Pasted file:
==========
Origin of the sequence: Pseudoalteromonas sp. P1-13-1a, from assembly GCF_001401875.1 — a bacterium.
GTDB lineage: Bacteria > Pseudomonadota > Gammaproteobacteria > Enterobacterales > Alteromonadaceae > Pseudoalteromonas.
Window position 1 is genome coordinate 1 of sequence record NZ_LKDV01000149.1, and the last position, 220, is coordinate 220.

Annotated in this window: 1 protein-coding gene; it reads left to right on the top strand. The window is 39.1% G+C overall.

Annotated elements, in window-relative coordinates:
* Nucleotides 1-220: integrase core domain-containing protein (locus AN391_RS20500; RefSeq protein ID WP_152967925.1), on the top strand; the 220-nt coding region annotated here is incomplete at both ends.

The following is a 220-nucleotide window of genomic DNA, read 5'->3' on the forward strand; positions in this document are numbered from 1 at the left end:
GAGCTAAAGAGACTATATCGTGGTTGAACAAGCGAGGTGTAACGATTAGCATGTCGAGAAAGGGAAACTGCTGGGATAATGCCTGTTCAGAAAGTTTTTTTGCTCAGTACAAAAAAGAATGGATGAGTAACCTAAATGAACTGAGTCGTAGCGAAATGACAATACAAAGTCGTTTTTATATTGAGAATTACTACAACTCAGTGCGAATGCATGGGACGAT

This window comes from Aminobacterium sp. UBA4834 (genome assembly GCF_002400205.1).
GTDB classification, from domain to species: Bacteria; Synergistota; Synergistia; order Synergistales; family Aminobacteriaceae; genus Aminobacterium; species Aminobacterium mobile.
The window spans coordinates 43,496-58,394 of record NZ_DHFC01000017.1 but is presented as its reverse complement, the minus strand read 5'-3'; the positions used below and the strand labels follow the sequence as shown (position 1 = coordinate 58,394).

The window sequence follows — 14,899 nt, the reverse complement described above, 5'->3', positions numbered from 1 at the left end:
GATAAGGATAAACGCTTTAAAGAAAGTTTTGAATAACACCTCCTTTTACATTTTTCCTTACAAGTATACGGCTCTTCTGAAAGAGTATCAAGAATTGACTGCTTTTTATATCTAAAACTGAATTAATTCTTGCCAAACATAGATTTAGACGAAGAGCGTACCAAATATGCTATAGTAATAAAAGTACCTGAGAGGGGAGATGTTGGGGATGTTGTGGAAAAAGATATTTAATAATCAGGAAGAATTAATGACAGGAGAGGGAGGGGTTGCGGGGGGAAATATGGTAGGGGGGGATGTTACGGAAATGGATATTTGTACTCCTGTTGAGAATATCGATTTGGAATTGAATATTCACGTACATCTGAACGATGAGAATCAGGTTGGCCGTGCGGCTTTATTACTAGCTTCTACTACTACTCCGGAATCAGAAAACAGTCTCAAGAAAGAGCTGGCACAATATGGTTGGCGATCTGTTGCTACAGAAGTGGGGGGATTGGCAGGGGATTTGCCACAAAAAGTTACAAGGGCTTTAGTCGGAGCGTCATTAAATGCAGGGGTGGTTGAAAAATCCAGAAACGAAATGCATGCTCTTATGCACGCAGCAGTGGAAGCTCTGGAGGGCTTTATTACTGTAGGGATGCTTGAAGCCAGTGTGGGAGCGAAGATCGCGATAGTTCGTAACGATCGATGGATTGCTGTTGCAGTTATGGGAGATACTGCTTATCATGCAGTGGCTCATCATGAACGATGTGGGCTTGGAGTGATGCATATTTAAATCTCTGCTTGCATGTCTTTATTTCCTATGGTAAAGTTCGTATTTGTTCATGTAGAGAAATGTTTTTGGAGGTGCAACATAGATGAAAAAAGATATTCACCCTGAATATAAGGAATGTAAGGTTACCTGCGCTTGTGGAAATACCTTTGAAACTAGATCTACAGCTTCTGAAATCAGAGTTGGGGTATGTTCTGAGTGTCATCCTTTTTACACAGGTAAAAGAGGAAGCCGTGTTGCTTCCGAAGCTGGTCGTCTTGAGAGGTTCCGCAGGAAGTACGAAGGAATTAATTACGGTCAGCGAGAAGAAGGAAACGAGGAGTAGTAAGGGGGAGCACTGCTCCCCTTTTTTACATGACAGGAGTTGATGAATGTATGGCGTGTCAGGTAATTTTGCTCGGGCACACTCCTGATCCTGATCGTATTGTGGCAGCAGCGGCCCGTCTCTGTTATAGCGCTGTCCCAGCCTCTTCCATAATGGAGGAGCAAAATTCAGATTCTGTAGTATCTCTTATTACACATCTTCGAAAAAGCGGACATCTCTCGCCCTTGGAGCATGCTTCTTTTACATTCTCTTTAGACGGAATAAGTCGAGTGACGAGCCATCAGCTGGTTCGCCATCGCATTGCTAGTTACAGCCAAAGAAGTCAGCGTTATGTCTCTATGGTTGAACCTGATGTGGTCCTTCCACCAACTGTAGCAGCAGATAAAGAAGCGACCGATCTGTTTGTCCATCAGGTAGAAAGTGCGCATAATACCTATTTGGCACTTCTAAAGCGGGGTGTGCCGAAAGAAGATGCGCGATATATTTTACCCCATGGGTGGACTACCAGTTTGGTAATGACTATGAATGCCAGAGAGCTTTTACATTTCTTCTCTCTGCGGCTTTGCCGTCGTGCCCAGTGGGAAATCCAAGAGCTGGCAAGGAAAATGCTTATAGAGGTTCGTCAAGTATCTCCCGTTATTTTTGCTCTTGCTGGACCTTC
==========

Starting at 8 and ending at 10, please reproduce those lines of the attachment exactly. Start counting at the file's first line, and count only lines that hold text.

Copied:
GAGCTAAAGAGACTATATCGTGGTTGAACAAGCGAGGTGTAACGATTAGCATGTCGAGAAAGGGAAACTGCTGGGATAATGCCTGTTCAGAAAGTTTTTTTGCTCAGTACAAAAAAGAATGGATGAGTAACCTAAATGAACTGAGTCGTAGCGAAATGACAATACAAAGTCGTTTTTATATTGAGAATTACTACAACTCAGTGCGAATGCATGGGACGAT

This window comes from Aminobacterium sp. UBA4834 (genome assembly GCF_002400205.1).
GTDB classification, from domain to species: Bacteria; Synergistota; Synergistia; order Synergistales; family Aminobacteriaceae; genus Aminobacterium; species Aminobacterium mobile.